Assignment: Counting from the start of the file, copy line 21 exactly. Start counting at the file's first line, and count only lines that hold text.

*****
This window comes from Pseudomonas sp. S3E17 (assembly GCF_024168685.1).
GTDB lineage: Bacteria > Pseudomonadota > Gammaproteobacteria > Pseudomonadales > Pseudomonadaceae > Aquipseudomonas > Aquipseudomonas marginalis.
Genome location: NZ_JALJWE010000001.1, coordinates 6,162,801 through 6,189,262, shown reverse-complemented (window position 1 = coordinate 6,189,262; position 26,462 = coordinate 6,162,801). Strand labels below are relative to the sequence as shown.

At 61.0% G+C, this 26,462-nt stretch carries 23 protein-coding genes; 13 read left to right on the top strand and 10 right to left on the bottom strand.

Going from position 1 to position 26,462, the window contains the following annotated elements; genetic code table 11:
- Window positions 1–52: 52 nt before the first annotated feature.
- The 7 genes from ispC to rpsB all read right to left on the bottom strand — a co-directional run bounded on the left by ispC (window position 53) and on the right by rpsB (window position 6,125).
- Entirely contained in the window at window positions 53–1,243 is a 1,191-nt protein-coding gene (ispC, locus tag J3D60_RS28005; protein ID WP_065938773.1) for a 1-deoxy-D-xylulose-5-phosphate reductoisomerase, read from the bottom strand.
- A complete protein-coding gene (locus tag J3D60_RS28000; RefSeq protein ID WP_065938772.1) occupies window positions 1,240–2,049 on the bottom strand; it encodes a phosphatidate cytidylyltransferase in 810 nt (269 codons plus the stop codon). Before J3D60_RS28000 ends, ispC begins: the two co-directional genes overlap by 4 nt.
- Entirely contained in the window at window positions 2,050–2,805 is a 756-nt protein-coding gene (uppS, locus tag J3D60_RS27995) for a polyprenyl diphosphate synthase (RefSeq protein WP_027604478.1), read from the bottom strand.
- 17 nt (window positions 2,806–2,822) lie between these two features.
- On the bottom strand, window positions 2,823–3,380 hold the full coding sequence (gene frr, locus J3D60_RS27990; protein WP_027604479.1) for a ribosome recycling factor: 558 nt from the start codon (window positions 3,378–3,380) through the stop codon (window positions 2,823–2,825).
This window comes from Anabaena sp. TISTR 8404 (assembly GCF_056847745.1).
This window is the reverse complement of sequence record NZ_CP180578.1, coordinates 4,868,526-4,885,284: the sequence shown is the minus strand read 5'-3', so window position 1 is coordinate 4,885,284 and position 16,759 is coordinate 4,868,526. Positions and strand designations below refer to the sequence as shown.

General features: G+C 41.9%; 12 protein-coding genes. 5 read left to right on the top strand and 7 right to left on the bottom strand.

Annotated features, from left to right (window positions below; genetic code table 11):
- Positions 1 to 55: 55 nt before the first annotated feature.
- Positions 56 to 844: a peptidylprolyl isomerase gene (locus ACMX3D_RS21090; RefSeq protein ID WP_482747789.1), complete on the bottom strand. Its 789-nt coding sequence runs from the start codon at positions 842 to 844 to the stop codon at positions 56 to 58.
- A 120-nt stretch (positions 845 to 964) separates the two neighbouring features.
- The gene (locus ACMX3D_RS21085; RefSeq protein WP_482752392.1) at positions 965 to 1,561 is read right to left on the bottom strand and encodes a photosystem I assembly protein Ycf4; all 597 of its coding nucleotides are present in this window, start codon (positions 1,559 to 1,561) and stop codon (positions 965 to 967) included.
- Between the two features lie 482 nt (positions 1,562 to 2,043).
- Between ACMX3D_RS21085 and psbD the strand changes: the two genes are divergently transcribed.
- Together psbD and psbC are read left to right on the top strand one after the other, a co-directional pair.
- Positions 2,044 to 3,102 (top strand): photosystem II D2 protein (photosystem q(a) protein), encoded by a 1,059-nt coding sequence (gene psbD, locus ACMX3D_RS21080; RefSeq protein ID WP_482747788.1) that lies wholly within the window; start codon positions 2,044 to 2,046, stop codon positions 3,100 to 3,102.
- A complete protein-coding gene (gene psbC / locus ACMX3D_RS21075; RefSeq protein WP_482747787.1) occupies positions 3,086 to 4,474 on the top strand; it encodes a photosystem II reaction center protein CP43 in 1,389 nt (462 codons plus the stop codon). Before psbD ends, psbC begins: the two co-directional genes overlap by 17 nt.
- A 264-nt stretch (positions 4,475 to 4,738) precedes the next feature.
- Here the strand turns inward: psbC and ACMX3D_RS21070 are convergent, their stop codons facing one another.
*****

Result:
- Between the two features lie 482 nt (positions 1,562 to 2,043).